PLANS to build a £15million luxury retirement village in East Renfrewshire have been rejected by the Scottish Government.

Caldwell Developments submitted proposals to convert 18th-century Caldwell House into independent and assisted living accommodation for older people.

The development of the A-listed building near Uplawmoor would have included a 60-bed care home, 51 assisted living flats and 122 bungalows, as well as offices, a cafe, a shop and a hair and beauty salon.

Councillors in East Renfrewshire turned down the application in September, despite their own officials recommending that the scheme should go ahead.

Caldwell Developments then lodged an appeal with the Scottish Reporter – an arm of the Scottish Government.

However, that appeal has now been dismissed.

Councillors had raised concerns over the impact the development could have on local health services, including GP surgeries, as well as damage to ancient woodland on the Caldwell Estate by tree felling.

Scottish Forestry and The Woodland Trust also objected to the loss of large chunks of woodland.

However, Historic Environment Scotland backed the plans to restore Caldwell House.

In a nine-page judgement, David Liddell, who was appointed to consider the appeal, stated: "I have significant concerns about the sustainability of creating what in effect would be a new settlement in the countryside.

"My view is that the fairly isolated rural location is unsuitable for the nature of the development proposed.

"Greater weight requires to be given to the adverse effects associated with the significant numbers of vehicle trips which would be generated.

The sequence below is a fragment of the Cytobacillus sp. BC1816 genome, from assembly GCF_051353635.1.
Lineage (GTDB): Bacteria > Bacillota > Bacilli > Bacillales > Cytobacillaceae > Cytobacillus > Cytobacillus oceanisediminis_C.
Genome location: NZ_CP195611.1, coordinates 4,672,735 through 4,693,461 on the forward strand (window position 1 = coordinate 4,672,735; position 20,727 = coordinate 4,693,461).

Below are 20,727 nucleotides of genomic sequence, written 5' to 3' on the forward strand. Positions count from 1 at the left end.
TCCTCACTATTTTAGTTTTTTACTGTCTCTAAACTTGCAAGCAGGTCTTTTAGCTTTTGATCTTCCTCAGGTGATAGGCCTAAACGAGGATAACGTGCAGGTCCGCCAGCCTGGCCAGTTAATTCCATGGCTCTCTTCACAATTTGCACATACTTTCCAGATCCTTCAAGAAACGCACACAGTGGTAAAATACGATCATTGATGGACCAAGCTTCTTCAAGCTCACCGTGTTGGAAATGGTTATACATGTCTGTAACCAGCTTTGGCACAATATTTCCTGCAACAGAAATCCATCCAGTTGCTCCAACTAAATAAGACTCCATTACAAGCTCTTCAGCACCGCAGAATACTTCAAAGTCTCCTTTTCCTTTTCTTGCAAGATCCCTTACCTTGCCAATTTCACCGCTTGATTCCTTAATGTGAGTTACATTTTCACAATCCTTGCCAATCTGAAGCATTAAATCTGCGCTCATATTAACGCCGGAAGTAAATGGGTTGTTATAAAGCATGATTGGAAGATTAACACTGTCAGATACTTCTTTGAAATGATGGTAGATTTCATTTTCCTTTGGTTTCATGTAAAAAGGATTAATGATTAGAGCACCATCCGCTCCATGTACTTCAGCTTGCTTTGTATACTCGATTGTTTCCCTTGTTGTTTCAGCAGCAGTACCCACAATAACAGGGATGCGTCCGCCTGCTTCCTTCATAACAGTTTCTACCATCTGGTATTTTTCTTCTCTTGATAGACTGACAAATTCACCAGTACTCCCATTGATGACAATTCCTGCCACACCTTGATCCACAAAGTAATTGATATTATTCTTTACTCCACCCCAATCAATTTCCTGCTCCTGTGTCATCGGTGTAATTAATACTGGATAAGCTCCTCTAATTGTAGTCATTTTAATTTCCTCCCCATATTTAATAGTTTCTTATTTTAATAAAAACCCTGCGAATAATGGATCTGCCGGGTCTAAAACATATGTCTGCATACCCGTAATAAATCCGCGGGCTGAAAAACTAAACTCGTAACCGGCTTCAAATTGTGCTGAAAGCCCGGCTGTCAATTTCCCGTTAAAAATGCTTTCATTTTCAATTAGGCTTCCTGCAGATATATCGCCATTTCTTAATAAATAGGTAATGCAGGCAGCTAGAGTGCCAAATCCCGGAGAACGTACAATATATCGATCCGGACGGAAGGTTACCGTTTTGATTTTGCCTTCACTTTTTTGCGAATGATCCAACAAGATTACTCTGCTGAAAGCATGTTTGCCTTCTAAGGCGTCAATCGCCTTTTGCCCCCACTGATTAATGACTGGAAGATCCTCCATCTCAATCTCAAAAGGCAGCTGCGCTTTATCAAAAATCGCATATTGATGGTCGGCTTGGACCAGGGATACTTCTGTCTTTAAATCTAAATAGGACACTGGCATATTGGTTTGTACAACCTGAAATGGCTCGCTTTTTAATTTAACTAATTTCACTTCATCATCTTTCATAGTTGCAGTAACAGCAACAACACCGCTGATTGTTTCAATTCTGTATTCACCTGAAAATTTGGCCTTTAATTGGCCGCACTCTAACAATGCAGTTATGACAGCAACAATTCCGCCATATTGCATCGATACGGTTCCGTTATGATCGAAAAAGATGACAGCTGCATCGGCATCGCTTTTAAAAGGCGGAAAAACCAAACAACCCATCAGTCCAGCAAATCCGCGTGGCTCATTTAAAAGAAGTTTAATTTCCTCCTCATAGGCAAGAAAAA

"I therefore conclude there are no material considerations which would justify granting planning permission."

Caldwell House was built for the wealthy Mure family but was converted into a hospital in 1927.

It was later used as a children’s home until 1985.

A decade later, a serious fire gutted the interior and caused the roof to cave in.

East Renfrewshire Council then stepped in and carried out repairs to make it safe.

The historic building has remained empty since.

Caldwell Developments now has the option of raising an action at the Court of Session in Edinburgh – Scotland's highest court – in a bid to have the Scottish Reporter's decision overturned.

Bob Salter, of Caldwell Developments, said: "There is disappointment on our part at the decision to reject planning permission and we are meeting to consider our options.

"My concern is that the decision reached could apply to every other listed building in Scotland and make it very difficult for Scotland's heritage to be restored in rural areas."